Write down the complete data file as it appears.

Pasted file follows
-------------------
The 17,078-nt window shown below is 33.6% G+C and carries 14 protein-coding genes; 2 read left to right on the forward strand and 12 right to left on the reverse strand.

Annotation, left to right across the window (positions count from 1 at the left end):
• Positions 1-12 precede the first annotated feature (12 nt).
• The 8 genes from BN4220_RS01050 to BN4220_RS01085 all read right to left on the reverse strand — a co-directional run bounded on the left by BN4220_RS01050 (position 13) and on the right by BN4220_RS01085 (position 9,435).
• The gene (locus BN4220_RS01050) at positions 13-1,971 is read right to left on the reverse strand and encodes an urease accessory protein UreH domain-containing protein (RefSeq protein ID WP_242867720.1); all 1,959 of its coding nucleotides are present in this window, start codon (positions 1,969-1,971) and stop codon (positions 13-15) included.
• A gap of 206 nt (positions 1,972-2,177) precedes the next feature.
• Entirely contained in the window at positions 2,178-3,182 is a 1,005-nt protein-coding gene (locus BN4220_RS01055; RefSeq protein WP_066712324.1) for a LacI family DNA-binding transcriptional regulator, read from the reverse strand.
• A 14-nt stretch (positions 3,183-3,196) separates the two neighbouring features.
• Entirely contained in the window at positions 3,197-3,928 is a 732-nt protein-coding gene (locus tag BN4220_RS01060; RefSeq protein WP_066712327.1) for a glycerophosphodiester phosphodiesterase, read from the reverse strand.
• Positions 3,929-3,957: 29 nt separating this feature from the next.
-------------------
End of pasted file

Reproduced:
The 17,078-nt window shown below is 33.6% G+C and carries 14 protein-coding genes; 2 read left to right on the forward strand and 12 right to left on the reverse strand.

Annotation, left to right across the window (positions count from 1 at the left end):
• Positions 1-12 precede the first annotated feature (12 nt).
• The 8 genes from BN4220_RS01050 to BN4220_RS01085 all read right to left on the reverse strand — a co-directional run bounded on the left by BN4220_RS01050 (position 13) and on the right by BN4220_RS01085 (position 9,435).
• The gene (locus BN4220_RS01050) at positions 13-1,971 is read right to left on the reverse strand and encodes an urease accessory protein UreH domain-containing protein (RefSeq protein ID WP_242867720.1); all 1,959 of its coding nucleotides are present in this window, start codon (positions 1,969-1,971) and stop codon (positions 13-15) included.
• A gap of 206 nt (positions 1,972-2,177) precedes the next feature.
• Entirely contained in the window at positions 2,178-3,182 is a 1,005-nt protein-coding gene (locus BN4220_RS01055; RefSeq protein WP_066712324.1) for a LacI family DNA-binding transcriptional regulator, read from the reverse strand.
• A 14-nt stretch (positions 3,183-3,196) separates the two neighbouring features.
• Entirely contained in the window at positions 3,197-3,928 is a 732-nt protein-coding gene (locus tag BN4220_RS01060; RefSeq protein WP_066712327.1) for a glycerophosphodiester phosphodiesterase, read from the reverse strand.
• Positions 3,929-3,957: 29 nt separating this feature from the next.